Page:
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Thread: LINDA RONSTADT: THE SOUND OF MY VOICE (Rob Epstein, Jeffrey Friedman 2019)

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    Jul 2002
    SF Bay Area

    LINDA RONSTADT: THE SOUND OF MY VOICE (Rob Epstein, Jeffrey Friedman 2019)



    Linda is a force of nature

    Not a fan of Linda Ronstadt and this documentary has nothing special about it. But at some point she wins you over. You feel a warm presence. You notice how her voice can fill up a skating rink or an amphitheater. It's almost operatic. It has some of the Latin-tinged purity of Joan Baez, some of the feistiness of Dolly Parton. At one point indeed she joined up with Dolly and Emmy Lou Harris. You learn that she did not write her own songs, but she owned songs, took possession of them.

    The three, Linda, Dolly, and Emmy Lou, will share a star in the Hollywood Walk of Fame, though the film doesn't mention that. At one point she opened for Neil Young. At another, she toured with Jackson Browne. Then she became simply a huge star on her own. Maybe in the Seventies you didn't like her, but you couldn't avoid her. She was on every night talk show, every magazine cover, every radio jukebox show. every hit parade. She owned pop singing.

    What impressed me was Linda's willingness - if not compulsion - after becoming the biggest woman rock star, on many Rolling Stones covers when RollingStone was important and exciting, on Newsweek, and Time when they were key voices, a superstar whose affair with Jerry Brown was just a passing phase (she never married) - to turn away from that, and sing the lead role in Gilbert and Sulivan's Pirates of Penzance. She played it with a young Kevin Kline, a beautiful, special production that won awards. Then she wanted to sing Nelson Riddle, in the style of Frank Sinatra's Only the Lonely album, and she got Nelson Riddle to do it with her. The result is beautiful. And then, she wanted to sing Mexican traditional songs, because that was her heritage and she'd grown up singing them.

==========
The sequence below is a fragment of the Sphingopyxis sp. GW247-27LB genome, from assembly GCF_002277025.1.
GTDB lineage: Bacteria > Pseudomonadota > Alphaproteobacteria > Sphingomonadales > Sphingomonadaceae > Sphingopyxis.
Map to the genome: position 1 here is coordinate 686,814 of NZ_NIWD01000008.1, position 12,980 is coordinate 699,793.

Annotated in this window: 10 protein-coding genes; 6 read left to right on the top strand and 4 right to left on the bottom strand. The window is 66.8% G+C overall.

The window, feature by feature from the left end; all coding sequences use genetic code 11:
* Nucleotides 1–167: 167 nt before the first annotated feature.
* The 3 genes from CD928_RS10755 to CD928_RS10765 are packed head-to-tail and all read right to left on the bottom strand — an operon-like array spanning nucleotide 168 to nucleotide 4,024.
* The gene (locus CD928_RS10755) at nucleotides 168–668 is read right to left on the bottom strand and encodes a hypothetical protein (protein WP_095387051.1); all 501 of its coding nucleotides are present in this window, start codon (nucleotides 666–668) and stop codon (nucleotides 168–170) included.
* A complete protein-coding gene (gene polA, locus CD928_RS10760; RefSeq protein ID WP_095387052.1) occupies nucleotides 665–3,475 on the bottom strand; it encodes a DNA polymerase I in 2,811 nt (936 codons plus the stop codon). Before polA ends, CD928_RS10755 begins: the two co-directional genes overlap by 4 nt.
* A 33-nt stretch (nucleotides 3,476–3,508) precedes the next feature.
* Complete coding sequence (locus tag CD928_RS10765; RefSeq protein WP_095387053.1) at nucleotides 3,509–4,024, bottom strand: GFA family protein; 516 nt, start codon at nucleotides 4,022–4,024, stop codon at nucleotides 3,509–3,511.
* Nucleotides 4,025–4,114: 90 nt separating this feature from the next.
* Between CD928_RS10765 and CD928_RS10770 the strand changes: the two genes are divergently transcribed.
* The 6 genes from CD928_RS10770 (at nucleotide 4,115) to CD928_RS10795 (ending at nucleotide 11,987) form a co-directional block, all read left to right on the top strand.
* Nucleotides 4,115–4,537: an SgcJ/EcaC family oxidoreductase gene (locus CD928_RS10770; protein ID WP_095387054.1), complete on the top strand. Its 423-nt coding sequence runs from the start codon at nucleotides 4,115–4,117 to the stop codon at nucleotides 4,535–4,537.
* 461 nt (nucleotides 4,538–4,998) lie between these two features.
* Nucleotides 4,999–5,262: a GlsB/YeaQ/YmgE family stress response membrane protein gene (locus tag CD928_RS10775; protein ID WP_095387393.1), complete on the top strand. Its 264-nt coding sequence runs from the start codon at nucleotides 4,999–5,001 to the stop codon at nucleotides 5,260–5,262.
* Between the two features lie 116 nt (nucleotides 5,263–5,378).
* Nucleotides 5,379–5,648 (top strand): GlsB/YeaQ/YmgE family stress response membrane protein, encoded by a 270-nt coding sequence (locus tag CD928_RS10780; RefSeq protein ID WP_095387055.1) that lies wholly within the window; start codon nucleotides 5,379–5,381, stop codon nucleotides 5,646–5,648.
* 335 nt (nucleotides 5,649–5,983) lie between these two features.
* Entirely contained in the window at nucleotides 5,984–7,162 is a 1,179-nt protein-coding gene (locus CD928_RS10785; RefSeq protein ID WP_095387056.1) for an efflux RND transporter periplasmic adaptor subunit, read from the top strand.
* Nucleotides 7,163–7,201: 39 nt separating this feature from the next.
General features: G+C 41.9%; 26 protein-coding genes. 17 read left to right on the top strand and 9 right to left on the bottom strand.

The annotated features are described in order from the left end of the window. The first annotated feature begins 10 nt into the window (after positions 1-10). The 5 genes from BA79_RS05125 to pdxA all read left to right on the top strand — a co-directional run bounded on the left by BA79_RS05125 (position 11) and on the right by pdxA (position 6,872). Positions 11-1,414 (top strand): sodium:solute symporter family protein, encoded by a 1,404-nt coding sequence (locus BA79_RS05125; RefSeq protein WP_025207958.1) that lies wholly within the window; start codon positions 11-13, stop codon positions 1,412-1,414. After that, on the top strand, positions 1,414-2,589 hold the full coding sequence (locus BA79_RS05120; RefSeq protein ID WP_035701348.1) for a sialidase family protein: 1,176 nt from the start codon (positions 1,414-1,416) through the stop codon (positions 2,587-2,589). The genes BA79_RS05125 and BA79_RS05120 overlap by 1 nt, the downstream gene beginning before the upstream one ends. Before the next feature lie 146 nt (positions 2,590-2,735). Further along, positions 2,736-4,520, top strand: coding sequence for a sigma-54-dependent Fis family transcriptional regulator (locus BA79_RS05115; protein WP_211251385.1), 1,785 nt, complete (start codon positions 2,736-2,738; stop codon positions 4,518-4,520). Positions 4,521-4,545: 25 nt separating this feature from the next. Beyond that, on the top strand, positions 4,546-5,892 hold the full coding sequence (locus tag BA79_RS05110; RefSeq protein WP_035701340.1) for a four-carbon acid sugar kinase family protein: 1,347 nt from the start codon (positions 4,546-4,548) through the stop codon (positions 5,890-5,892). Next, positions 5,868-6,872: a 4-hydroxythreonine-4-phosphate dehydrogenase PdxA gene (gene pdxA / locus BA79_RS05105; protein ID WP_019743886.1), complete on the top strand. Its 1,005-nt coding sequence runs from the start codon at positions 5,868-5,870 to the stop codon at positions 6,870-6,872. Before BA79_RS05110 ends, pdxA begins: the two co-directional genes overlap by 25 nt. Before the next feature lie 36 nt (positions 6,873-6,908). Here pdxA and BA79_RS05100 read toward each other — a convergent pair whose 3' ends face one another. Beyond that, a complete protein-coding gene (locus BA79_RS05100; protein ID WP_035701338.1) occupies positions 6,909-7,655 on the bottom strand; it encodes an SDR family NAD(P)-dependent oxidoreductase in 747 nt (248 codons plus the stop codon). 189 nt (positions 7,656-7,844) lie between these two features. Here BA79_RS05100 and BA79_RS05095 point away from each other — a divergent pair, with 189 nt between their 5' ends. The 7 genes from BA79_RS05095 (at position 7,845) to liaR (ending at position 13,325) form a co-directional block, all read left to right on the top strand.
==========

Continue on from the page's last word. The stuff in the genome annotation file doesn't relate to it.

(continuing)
She grew up in Tucson, near the Mexican border, and her father's family came from there. She did not speak Spanish fluently. But she mastered those Spanish songs she'd sung as a child and made a highly successful Spanish language album. Each time, Gilbert and Sullivan, Nelson Riddle, Mexican traditional songs, Linda hits it out of the park. Penzance is surprisingly romantic. I love the Nelson Riddle songs, so classy. And I'm impressed by the Mexican songs, the technical demands and the fast complicated Spanish. Linda Ronstadt is a force of nature. She's also surprisingly studious and precise.

    Then she made an album with Aaron Neville, which grew out of him asking her to come up on stage in New Orleans and sing with him impromptu. After the recording, he said "I'll see you at the Grammys," and they won two of them. So, another facet of Linda Ronstadt, and again she hit it out of the park, with a little help from the sweet, polished wood voice of Aaron Neville.

    Her father, a beautiful singer of Mexican Spanish songs, died a "beautiful death" at 84, peaceful, reading to the family from the works of Gabriel García Márquez. Then, alas, Linda's voice began to go wrong. She couldn't do the complex things with her voice anymore. She turned out to have Parkinson's disease. She describes how her voice lost "a lot of colors." (Some of this film she narrates. Other parts are famous rivals and colleagues and producers like David Geffen of Asylum Records, and Peter Asher of Apple Records, who came to America after the Beatles breakup and produced Linda's albums.) Her last concert was in November 2009, the Mexican show. She retired in 2011. We see her recently, still singing a Spanish song with her musical family. She lives.

    Linda Ronstadt is an amazing woman and was a wonderful singer. She had keen political intelligence and sturdy independence. She decided never to marry. She had no regrets. This is only an average documentary film, but the material is gold, and the result is an uplifting story and a long enjoyable music video. As a chapter in American music, it's worth watching.

    Linda Ronstadt: The Sound of My Voice, 95 mins., debuted at Tribeca April 2019 and opens in US theaters September 6.
    Last edited by Chris Knipp; 09-06-2019 at 02:53 PM.


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